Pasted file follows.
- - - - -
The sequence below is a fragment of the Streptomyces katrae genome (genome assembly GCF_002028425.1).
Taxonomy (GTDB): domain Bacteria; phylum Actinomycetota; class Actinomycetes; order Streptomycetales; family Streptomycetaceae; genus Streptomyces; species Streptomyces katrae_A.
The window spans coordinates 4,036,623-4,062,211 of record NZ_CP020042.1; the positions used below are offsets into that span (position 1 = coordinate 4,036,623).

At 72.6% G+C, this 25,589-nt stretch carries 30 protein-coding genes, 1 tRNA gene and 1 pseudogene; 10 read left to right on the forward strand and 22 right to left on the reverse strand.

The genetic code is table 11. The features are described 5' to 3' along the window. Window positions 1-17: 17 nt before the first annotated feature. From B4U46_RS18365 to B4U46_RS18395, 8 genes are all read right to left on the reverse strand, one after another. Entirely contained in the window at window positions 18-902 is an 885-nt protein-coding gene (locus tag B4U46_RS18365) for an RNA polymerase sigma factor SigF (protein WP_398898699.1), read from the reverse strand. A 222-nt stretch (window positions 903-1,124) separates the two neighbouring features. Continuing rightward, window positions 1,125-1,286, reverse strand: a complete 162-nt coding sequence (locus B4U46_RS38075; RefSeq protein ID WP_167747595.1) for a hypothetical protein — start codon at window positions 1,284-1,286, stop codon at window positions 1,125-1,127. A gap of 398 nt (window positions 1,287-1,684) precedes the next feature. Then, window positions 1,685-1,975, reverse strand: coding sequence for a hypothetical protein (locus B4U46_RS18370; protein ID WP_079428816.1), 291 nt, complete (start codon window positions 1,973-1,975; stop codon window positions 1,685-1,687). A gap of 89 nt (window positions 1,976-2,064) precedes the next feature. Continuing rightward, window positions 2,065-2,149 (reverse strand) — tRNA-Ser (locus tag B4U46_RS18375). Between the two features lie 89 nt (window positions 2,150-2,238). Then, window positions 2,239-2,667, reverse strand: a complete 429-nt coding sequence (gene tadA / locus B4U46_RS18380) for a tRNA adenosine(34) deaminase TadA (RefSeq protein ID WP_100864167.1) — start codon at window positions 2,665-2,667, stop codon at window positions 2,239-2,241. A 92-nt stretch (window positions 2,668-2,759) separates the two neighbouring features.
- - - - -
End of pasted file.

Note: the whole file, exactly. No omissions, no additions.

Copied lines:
The sequence below is a fragment of the Streptomyces katrae genome (genome assembly GCF_002028425.1).
Taxonomy (GTDB): domain Bacteria; phylum Actinomycetota; class Actinomycetes; order Streptomycetales; family Streptomycetaceae; genus Streptomyces; species Streptomyces katrae_A.
The window spans coordinates 4,036,623-4,062,211 of record NZ_CP020042.1; the positions used below are offsets into that span (position 1 = coordinate 4,036,623).

At 72.6% G+C, this 25,589-nt stretch carries 30 protein-coding genes, 1 tRNA gene and 1 pseudogene; 10 read left to right on the forward strand and 22 right to left on the reverse strand.

The genetic code is table 11. The features are described 5' to 3' along the window. Window positions 1-17: 17 nt before the first annotated feature. From B4U46_RS18365 to B4U46_RS18395, 8 genes are all read right to left on the reverse strand, one after another. Entirely contained in the window at window positions 18-902 is an 885-nt protein-coding gene (locus tag B4U46_RS18365) for an RNA polymerase sigma factor SigF (protein WP_398898699.1), read from the reverse strand. A 222-nt stretch (window positions 903-1,124) separates the two neighbouring features. Continuing rightward, window positions 1,125-1,286, reverse strand: a complete 162-nt coding sequence (locus B4U46_RS38075; RefSeq protein ID WP_167747595.1) for a hypothetical protein — start codon at window positions 1,284-1,286, stop codon at window positions 1,125-1,127. A gap of 398 nt (window positions 1,287-1,684) precedes the next feature. Then, window positions 1,685-1,975, reverse strand: coding sequence for a hypothetical protein (locus B4U46_RS18370; protein ID WP_079428816.1), 291 nt, complete (start codon window positions 1,973-1,975; stop codon window positions 1,685-1,687). A gap of 89 nt (window positions 1,976-2,064) precedes the next feature. Continuing rightward, window positions 2,065-2,149 (reverse strand) — tRNA-Ser (locus tag B4U46_RS18375). Between the two features lie 89 nt (window positions 2,150-2,238). Then, window positions 2,239-2,667, reverse strand: a complete 429-nt coding sequence (gene tadA / locus B4U46_RS18380) for a tRNA adenosine(34) deaminase TadA (RefSeq protein ID WP_100864167.1) — start codon at window positions 2,665-2,667, stop codon at window positions 2,239-2,241. A 92-nt stretch (window positions 2,668-2,759) separates the two neighbouring features.